Regard your soldiers as your children, and they will follow you into the deepest valleys; look on them as your own beloved sons, and they will stand by you even unto death,” says the ancient Chinese military treatise; the Art of War- attributed to Sun Tzu.
In our country, the heroism of the military – made even more poignant by the staggering humility of the Indian soldier – has been repeatedly brought home. It has stood by the citizenry not only ‘unto death’; but in every national crisis – riots, floods, earthquakes, evacuations – even crowd control. Soldiers have courageously gone to battle; but more than that they have helped to keep the peace. Even today a flag march by the Army – through neighbourhoods that have been divided by violence and hate or in the most volatile and scarred areas of insurgency zones – carries a moral authority and calming influence that no other institution does.
But there is a certain sanctity to the uniform that we need to respect at all times; its virtue cannot be confused with easy availability for jobs meant for others.
The soldier is not a stepney to be brought in every time the vehicle of civil administration develops a snag; he is not a spare part meant to fix faulty administrative performances. Which is why, the decision by the government to use the Army to build footbridges in Mumbai – after a stampede at Elphinstone killed 23 people in September – has created a gigantic furore.
We must ask: What is the accountability of the country’s richest civic body – the BMC’s budget this year was over 25,000 crore rupees – that it needs to deploy the military for a job that should squarely fall with its ambit? Where is the Public Works Department? And these are elected bodies that are able to take positions and express themselves freely in a way that a silent solder never can. If it is bridges today, will it be the cities’ killer – potholes – tomorrow?
I don’t disagree with the Railway Minister’s impulse to bring urgency to the matter – bureaucratic delays in a new tender for the Elphinstone bridge cost lives – and he is right in assessing that the Army will deliver ahead of deadline. But it’s one thing to count on the troops to build pontoons and baileys in emergencies or their aftermath; it’s quite another to use them in more controlled situations. The BJP is not the first party to have fallen back on the military because of civilian failure; the Congress did it too. During the commonwealth games when the UPA was in power, a suspension bridge crashed on the street. The Army was called in to reconstruct it in a record five days, saving India from international embarrassment.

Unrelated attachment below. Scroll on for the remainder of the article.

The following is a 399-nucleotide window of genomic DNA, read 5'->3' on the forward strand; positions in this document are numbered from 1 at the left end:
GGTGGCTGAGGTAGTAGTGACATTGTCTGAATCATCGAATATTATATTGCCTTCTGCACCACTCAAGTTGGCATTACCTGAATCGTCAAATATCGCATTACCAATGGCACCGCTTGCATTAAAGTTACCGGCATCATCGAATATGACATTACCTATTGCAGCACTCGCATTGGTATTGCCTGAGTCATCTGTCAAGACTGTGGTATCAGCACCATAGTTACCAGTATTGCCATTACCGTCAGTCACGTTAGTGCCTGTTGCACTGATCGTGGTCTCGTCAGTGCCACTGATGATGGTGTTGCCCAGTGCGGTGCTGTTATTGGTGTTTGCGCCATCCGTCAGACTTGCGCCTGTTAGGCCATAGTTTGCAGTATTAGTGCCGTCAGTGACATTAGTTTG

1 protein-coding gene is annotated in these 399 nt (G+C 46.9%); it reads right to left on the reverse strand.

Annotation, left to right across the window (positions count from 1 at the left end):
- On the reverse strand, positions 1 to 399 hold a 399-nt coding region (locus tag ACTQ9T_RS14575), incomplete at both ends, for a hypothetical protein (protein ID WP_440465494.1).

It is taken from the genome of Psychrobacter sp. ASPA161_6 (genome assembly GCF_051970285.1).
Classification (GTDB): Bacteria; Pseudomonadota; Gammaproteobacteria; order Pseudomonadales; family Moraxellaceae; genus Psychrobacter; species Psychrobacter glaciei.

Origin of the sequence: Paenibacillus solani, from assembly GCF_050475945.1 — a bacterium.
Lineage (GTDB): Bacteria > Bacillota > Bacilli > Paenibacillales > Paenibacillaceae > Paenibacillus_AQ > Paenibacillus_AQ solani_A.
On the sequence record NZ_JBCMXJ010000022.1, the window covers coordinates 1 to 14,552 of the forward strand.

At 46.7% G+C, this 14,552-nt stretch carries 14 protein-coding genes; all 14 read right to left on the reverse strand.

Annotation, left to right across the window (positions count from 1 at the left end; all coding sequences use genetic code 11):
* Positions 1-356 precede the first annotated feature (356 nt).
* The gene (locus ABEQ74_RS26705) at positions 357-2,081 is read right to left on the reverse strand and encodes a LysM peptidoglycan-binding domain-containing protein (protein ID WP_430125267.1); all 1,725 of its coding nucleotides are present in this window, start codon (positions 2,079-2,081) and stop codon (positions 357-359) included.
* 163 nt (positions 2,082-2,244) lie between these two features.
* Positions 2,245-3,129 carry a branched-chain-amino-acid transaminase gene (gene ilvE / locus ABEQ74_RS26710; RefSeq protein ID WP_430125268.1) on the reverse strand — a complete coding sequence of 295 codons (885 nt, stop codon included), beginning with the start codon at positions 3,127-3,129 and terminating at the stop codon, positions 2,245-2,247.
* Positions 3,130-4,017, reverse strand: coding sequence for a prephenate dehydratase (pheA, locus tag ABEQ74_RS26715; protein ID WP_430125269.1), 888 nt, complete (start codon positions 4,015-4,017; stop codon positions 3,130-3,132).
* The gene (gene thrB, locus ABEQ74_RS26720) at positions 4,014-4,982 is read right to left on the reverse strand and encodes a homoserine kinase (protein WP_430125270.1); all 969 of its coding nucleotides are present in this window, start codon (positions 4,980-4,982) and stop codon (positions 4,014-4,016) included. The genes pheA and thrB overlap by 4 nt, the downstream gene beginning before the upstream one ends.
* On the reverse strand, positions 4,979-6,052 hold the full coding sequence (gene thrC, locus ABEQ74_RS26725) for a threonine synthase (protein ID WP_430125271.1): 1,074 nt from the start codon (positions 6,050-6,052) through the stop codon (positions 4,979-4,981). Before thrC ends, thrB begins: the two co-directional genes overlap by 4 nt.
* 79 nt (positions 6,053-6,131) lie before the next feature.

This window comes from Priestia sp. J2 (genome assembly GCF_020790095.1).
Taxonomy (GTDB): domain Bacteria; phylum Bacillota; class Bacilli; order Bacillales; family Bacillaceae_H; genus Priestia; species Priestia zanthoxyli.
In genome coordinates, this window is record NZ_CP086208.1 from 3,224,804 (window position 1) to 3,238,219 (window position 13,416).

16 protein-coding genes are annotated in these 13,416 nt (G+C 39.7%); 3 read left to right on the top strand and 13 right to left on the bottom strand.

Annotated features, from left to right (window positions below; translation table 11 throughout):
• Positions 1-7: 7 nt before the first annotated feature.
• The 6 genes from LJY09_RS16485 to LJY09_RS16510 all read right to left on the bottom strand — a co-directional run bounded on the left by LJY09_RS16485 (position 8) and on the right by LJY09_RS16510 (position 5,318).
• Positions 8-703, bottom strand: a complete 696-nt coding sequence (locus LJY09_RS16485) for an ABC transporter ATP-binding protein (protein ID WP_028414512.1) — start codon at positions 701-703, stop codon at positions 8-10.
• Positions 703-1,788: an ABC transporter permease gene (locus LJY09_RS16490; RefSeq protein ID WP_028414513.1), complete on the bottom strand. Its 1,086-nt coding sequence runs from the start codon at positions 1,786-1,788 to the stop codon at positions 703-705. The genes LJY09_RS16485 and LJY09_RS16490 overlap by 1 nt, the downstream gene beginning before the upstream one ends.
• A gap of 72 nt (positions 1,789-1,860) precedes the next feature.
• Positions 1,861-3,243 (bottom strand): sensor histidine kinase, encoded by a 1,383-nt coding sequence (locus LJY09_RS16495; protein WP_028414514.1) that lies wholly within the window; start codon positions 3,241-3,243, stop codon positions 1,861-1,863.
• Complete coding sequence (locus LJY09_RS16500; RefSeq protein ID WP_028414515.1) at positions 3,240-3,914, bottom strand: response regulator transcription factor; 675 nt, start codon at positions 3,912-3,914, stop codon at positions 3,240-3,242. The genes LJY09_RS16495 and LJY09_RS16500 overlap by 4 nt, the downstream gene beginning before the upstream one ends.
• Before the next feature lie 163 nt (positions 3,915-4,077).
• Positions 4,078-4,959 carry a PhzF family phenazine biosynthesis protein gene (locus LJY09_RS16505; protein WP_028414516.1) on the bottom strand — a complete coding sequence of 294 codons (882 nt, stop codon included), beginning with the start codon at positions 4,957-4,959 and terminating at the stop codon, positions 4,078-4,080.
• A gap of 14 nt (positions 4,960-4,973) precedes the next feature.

The precedent set by either of these decisions is institutionally unhealthy. There is already seething, if unexpressed, resentment among soldiers at the overweening influence of ‘babudom’ in their lives and the lack of parity with the bureaucracy. While the military’s core characteristic is discipline and thus you will almost never hear a soldier complaining, a number of retired chiefs have spoken of the need for a greater say in decisions that are directly related to the military. The disquiet over the 7th Pay Commission and its perceived inequality in pay, pensions and stature between the civilian cadres and the military, was serious enough for the serving chiefs to write to the prime minister.
Though the government tried to address many anomalies under the Ashok Lavasaled panel, the military is still angry at what it sees as a downgrading of its rank and authority. A high-level committee under the Defence Ministry to unpack these sensitive issues of equivalence has not reached any consensus yet. Promotions can be quicksilver in the bureaucracy and even in the police and paramilitary, compared to the military, creating an intractable set of inequities and problems in the chain of command, especially in areas where both are on duty together. And while the government has doubled the hardship allowance of soldiers at Siachen and in the Naxalite areas, there is still residual resentment over similar perks for bureaucrats in postings like Guwahati. Also don’t forget, while a civil servant retires at 60, 85 per cent of the Army is compulsorily retired between 35 and 37.
If the military is going to be used to do the job of municipal bodies or the local police, the simmering tension in the civil-military equation over emoluments and status, will only worsen. Of course the Centre’s decision is guided by an entirely sincere intention; but it comes with risks and warnings. The soldier must never be used as a stop-gap.